Lee Hsien Loong: End of era as Singapore PM hands reins to Lawrence Wong


Mr Lee is now set to hand over to Mr Wong, a former economist and civil servant who at one point served as his principal private secretary.

It is uncharted waters not only for Mr Wong but also Singapore, which has had a Lee leader for 45 of its 59 years of nationhood. “He is the first PM without a Lee in waiting, and this allows Singapore to be a more normal democracy,” said Mr Low.

“The Lees have always had such an outsized influence on Singapore, and the fact that we are turning the corner is good for our broader sociopolitical transition,” added Mr Vadaketh.

Typically for the PAP, the choice of Mr Wong as the successor was telegraphed two years ago when he was made deputy PM.

But the 51-year-old was not the obvious choice from the start. More than a decade ago when his political cohort – known as the “4G” or fourth-generation PAP leadership – made their debut, he was seen as a dark horse.

Another minister, Heng Swee Keat, was slated to take over as PM before he bowed out citing his age and health.

When the pandemic hit Singapore, it became clear Mr Wong would be leader of the pack. As co-chair of a government taskforce, he became a familiar face to Singaporeans, appearing in weekly press conferences calmly explaining convoluted anti-Covid measures.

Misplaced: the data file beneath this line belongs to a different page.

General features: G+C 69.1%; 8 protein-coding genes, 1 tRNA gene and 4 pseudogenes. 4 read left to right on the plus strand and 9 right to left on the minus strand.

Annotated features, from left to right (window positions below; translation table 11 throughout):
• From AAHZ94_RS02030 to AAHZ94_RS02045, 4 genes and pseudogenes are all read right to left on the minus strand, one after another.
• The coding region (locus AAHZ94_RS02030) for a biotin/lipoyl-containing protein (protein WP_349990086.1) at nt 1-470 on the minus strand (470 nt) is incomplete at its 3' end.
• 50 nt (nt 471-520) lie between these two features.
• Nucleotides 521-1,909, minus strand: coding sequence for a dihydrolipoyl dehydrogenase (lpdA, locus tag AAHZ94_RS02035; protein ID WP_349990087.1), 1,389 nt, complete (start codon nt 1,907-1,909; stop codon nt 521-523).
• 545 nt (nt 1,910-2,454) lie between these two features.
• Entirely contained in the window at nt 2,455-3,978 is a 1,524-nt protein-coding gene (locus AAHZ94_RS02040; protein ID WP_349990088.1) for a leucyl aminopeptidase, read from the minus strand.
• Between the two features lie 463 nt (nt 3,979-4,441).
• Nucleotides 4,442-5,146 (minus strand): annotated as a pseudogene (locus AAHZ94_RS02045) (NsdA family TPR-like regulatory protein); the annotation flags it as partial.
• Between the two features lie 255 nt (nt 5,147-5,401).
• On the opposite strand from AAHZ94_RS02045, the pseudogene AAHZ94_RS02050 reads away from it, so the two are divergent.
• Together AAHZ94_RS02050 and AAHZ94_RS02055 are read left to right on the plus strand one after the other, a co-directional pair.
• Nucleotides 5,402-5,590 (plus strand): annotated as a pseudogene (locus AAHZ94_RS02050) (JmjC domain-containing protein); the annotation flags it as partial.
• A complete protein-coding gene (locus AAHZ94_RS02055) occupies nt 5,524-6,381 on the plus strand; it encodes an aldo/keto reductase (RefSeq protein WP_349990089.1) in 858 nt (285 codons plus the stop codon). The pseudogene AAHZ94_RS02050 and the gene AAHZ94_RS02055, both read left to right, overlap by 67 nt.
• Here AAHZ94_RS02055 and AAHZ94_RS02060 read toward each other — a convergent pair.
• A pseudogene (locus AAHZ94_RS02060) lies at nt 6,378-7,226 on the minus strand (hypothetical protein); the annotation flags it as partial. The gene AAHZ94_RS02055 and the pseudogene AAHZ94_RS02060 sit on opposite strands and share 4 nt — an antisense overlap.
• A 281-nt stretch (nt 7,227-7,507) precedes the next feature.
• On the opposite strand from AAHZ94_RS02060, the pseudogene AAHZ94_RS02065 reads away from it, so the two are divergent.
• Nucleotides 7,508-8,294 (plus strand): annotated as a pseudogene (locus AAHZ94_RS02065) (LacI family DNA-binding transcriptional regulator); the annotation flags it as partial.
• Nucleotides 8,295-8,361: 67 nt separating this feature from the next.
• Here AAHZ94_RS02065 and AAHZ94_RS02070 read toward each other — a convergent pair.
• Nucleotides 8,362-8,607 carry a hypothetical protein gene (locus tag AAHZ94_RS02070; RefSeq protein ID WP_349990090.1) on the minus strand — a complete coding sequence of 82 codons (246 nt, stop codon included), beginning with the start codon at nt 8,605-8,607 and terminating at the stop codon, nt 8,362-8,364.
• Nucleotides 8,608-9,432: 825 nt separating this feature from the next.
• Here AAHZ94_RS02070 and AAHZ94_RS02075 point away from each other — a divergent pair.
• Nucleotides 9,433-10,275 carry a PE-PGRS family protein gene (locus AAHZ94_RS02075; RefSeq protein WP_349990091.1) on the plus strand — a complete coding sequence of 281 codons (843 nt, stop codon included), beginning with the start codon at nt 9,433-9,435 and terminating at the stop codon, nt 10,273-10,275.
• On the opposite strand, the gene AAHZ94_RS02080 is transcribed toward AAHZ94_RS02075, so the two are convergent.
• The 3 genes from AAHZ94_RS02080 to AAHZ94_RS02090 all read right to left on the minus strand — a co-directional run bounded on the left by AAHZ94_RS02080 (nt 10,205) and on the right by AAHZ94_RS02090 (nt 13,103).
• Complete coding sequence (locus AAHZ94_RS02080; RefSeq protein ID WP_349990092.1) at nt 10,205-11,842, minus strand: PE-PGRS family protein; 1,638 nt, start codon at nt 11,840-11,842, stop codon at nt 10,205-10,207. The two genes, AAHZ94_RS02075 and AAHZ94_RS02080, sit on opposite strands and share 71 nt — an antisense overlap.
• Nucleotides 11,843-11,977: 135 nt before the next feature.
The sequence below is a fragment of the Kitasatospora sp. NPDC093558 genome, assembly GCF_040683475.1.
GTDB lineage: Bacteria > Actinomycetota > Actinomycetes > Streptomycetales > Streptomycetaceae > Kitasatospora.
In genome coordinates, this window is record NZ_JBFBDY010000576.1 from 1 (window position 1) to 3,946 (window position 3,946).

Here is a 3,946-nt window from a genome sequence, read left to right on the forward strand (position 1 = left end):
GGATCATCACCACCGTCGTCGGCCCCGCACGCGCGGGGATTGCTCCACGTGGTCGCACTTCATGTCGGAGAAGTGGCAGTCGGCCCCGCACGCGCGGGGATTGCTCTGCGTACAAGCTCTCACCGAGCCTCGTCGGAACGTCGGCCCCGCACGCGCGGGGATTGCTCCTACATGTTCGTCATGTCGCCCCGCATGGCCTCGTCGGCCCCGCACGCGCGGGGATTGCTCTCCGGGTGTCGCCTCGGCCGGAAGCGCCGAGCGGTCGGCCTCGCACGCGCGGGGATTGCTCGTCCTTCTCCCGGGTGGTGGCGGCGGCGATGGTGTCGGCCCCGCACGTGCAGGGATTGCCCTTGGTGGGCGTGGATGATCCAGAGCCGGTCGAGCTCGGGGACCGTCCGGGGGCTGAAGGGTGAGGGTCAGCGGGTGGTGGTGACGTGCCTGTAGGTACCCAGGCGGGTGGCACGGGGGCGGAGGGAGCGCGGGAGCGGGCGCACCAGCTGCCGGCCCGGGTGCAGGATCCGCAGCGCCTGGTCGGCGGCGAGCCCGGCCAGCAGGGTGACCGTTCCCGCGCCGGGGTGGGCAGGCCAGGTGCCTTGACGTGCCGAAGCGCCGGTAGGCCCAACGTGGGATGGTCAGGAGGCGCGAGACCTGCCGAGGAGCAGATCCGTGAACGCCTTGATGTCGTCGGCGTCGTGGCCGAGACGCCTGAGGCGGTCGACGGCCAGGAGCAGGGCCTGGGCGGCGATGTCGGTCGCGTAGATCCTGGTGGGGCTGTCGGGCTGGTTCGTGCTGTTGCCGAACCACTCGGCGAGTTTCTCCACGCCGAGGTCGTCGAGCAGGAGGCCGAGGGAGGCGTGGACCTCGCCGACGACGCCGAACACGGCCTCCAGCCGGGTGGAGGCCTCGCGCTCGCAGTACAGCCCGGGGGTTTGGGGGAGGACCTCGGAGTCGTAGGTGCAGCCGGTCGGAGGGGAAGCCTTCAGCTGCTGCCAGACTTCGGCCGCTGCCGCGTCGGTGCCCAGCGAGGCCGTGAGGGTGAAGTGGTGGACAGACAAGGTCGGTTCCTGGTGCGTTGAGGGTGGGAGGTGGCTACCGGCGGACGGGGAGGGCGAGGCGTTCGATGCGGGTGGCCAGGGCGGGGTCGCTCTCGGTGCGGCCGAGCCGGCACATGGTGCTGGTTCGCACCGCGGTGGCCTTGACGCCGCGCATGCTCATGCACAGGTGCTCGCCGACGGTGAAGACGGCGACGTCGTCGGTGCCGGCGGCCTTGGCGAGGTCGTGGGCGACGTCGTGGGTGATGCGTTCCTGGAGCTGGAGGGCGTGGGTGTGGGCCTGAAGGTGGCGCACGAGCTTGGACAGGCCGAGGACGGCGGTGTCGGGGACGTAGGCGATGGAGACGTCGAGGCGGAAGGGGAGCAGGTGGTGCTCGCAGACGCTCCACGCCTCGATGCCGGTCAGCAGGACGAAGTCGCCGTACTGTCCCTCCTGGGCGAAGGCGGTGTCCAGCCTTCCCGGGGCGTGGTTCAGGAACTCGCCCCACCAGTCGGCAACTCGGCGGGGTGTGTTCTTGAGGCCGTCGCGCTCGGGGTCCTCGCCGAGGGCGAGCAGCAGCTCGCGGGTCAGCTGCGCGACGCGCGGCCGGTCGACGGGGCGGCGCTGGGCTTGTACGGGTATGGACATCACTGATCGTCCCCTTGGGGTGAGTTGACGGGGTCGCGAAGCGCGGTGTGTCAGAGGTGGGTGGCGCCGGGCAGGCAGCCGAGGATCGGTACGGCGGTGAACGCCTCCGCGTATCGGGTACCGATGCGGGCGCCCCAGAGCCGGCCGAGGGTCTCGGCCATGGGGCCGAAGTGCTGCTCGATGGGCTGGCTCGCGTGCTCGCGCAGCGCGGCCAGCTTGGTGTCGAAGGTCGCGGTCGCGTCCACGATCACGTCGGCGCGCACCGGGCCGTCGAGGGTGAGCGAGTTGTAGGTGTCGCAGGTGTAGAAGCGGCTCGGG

His team and local media have touted his image as an everyman. Like most Singaporeans he grew up in a public housing estate, and he is the first PM who studied in non-elite local schools.

Preaching a message of unity, he has promised to build a more inclusive Singapore with more support for an ageing population and the needy, following a nationwide consultation exercise which he launched. In a recent interview with The Economist, he pledged that citizens would “not at all” become a minority in Singapore and that immigration would continue to be controlled.

He also signalled no deviation in his approach to one of the biggest foreign policy issues for Singapore, the US-China relationship, by insisting the government sides with neither superpower – rather, he said, they are “pro-Singapore”.

Mr Low described him as an “open-minded conservative” who would be amenable to making changes but would likely introduce them “incrementally, marginally, rather than in a ‘big bang’.”

This is why analysts see him as a safe choice made by the PAP designed to emphasise continuity – a quality that he is keen to signal as well.

“Continuity and stability are key considerations, especially as we are approaching the end of this term of government,” Mr Wong said on Monday when he unveiled his cabinet line-up.

He was referring to the fact that the government must call for an election by November next year. It will be Mr Wong’s biggest political test, going to a public vote for the first time as PM, as Singaporeans decide on their future in a post-Lee era.


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